Costa Rica is facing an unprecedented wave of violence due to disputes between drug gangs that use its territory to transit, store, produce, and sell drugs, Voice of America reported.
To curb crime these groups bring about, the Costa Rican Ministry of Public Security launched the National Public Security Policy 2023-2030, designed to create a new front of strategic actions.
“This Policy is the tool with which we will wage the battle against drug trafficking and organized crime,” Costa Rica’s Minister of Public Security Mario Zamora Cordero told Diálogo on January 2. “It’s a common front with state regulations that combat crime on the ground, but that simultaneously incorporate the urgent and necessary preventive measures that the country needs.”
The policy proposes a “proactive model of police management by demand hubs,” allowing for the production of evidence that directs the daily police work in a focused manner, to anticipate crimes. In addition, the DATAPOL data service, which was developed with the support of the U.S. Embassy in Costa Rica, will be strengthened, with georeferencing and geolocation of risk factors and crime incidence, for a comprehensive analysis of the territory.
As for the Drug Control Police (PCD), the aim is to strengthen police intelligence work and international cooperation for a better reading of criminal phenomena. This creates a greater dynamism in investigative functions and also allows a greater presence in places where there traditionally was none or rather no representative impact in the fight against organized crime.
The Judicial Investigation Agency (OIJ) estimates that more than 1,000 people in Costa Rica are involved in activities linked to organized crime, while the Ministry of Public Security estimates that there are 340 criminal organizations, reported Costa Rican media outlet Radio Monumental.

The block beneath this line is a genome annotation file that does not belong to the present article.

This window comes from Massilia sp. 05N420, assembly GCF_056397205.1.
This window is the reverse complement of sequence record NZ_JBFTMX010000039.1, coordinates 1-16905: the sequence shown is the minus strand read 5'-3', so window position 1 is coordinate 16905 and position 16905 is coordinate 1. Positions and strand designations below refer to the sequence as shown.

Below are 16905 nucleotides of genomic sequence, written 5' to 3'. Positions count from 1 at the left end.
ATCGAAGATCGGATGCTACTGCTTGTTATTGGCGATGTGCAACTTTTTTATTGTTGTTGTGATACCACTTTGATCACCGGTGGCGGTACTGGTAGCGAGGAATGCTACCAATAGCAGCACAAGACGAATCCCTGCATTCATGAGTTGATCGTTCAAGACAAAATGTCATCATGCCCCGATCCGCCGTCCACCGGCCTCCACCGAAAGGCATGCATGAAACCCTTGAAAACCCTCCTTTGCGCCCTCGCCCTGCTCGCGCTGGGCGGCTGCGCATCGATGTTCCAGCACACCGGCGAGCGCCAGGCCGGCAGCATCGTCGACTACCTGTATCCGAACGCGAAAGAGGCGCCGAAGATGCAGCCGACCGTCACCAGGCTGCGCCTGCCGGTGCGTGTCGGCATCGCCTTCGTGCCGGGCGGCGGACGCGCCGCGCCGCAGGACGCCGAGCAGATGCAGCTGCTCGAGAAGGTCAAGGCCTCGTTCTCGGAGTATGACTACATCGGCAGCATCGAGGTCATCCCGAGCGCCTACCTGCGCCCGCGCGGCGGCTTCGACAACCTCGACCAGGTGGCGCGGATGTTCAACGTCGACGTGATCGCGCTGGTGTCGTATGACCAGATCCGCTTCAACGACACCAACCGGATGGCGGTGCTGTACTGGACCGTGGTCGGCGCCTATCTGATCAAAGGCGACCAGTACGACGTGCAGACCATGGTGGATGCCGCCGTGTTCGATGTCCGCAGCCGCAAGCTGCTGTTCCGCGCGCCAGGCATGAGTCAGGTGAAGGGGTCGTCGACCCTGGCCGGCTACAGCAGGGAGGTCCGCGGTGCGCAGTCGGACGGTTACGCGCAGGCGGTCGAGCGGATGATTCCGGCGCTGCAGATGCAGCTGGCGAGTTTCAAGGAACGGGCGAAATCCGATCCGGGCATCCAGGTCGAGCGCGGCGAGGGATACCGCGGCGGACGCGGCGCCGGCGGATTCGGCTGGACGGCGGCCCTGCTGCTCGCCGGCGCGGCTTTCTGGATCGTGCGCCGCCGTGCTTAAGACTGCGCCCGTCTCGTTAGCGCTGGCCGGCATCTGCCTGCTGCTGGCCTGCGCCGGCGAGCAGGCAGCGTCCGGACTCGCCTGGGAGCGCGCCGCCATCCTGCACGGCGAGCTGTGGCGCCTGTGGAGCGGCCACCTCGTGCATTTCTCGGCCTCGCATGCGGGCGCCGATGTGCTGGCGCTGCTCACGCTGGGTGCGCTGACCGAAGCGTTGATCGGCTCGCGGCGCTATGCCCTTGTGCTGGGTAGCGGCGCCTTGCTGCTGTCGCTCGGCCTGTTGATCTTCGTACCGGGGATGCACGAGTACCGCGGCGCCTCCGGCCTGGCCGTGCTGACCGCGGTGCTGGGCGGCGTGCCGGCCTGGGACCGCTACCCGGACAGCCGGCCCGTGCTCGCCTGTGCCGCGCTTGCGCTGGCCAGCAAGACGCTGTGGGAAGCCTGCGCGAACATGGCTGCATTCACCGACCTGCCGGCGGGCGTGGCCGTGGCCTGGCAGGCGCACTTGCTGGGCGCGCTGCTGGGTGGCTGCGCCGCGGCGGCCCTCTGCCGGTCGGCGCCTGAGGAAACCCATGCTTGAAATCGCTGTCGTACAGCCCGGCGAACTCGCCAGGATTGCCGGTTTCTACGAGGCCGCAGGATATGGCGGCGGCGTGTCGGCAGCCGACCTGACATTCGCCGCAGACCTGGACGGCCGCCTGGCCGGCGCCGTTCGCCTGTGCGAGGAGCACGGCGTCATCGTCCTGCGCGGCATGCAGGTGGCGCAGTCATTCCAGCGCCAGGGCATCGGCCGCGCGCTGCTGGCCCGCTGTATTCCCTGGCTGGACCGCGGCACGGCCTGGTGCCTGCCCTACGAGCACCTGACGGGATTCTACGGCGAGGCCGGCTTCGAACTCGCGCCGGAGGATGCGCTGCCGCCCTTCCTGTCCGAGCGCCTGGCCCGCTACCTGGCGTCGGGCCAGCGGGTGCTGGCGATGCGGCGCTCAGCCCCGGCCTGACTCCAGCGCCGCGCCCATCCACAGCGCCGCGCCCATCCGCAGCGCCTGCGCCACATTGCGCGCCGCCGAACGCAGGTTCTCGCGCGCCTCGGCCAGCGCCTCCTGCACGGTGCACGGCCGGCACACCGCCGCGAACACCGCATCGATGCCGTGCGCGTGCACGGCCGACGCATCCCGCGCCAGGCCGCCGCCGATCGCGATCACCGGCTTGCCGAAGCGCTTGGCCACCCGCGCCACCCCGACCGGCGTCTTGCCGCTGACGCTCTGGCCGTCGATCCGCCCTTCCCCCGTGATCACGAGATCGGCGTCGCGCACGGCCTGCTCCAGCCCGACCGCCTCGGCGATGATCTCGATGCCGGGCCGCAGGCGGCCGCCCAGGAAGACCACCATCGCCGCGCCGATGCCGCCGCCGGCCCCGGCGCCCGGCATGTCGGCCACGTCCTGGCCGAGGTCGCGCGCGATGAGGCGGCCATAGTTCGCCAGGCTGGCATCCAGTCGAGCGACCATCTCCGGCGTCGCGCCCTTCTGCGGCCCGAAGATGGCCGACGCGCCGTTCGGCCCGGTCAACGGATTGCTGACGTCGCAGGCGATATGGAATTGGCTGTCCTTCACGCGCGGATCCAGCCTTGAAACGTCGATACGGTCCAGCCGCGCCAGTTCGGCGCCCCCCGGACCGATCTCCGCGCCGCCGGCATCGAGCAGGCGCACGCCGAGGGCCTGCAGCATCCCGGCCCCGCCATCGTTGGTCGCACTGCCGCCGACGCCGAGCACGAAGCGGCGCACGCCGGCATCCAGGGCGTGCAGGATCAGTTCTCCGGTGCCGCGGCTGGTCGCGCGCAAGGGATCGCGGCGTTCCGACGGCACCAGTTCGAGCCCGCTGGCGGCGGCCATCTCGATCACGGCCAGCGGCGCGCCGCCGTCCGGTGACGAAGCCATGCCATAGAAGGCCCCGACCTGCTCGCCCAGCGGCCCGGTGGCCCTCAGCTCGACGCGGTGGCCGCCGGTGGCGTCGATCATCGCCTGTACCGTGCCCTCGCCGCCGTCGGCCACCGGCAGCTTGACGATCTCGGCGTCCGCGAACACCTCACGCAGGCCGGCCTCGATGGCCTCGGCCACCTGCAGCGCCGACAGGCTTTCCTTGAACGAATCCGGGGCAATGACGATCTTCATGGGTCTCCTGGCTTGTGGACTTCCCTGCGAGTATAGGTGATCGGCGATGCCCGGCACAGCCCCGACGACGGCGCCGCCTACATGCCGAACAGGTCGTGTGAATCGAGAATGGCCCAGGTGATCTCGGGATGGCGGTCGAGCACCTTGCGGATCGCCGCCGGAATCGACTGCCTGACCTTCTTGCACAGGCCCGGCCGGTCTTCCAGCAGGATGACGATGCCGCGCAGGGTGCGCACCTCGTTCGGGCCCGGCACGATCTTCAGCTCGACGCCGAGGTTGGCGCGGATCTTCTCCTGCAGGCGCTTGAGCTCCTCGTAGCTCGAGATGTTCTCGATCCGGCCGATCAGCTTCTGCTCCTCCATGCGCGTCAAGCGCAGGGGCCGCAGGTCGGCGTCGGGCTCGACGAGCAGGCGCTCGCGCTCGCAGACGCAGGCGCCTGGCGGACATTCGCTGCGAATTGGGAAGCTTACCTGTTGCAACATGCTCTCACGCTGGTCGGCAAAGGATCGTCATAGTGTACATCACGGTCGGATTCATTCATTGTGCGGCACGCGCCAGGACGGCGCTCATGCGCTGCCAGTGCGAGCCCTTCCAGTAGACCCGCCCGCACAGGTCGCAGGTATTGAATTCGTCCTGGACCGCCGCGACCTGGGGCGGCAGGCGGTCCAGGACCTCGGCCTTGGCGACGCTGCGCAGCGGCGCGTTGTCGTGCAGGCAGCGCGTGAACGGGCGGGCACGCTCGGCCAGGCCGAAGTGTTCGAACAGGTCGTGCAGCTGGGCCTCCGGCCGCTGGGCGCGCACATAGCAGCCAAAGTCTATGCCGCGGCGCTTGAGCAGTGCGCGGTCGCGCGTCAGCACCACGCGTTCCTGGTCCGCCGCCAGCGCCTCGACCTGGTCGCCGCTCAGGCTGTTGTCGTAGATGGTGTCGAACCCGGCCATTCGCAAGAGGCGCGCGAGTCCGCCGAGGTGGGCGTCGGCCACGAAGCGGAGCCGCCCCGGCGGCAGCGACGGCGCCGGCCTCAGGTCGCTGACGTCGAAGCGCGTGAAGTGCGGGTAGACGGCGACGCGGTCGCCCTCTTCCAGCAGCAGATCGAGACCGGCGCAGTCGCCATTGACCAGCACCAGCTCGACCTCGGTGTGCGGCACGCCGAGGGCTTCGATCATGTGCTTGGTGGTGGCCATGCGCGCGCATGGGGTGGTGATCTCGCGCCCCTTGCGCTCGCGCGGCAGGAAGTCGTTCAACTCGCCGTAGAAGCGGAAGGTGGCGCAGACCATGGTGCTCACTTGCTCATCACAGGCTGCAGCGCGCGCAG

“It’s a scenario of armed gangs that are real drug sales companies in our country and defend those markets through hitmen who every day assassinate members of rival gangs to control those markets,” Zamora said. “These criminal groups are trying to establish independent territories, where they intend to exercise governance implemented with terror and crime.”
The OIJ noted five situations that confirm the formation of a mega-cartel: They buy drugs directly in South America and without intermediaries; they finance themselves through businesses that appear to be legal; they carry out bloody murders; they have contacts abroad to export drugs; and they have an expansionist culture, Costa Rican media CRHoy reported.
One of the fugitives who meets these characteristics is Alejandro Arias Monge, alias Diablo, who with the help of front men acquired goods, properties, and businesses to legitimize money from illicit activities, Costa Rican news site Teletica reported.
The OIJ and the Attorney General’s Office are investigating part of his business dealings and are holding several of his hitmen in prison. In December, authorities captured the number two of his criminal organization, believed to be responsible for part of the criminal logistics, Costa Rican daily El Observador reported.
Another relevant event was the dismantling in November of an organization dedicated to the production and trafficking of fentanyl, in an operation led by the PCD and supported by the DEA, leading to the capture of four criminals and the seizure of chemical precursors and 1,100 doses ready for sale, France 24 reported.
The gang sold the drug at retail to people with high purchasing power, combined with other substances, without informing them of what they were actually consuming. “Very possibly these narcotics came from Mexico,” said Costa Rica’s Attorney General Carlo Díaz.
According to OIJ figures reported by El Observador, Costa Rica registered 870 homicides between January 1 and December 15, 2023. A total of 705 deaths occurred with firearms and 591 are related to organized crime score settling.
The report State of the Nation 2023 by the National Council of Rectors of Costa Rica, said that “victims and perpetrators are characterized by being young people who from an early age live without access to educational opportunities and quality jobs and without satisfying their basic needs such as decent housing, as they live in unsafe community environments; a situation that makes them easy targets for recruitment by organized crime and drug trafficking.”
For Costa Ricans, insecurity was the main problem in 2023. Meanwhile, according to Forbes Central America, President Rodrigo Chávez considered that some of the fundamental issues to solve the crime problem are the arrest and incarceration of individuals involved in contract killings and gang warfare.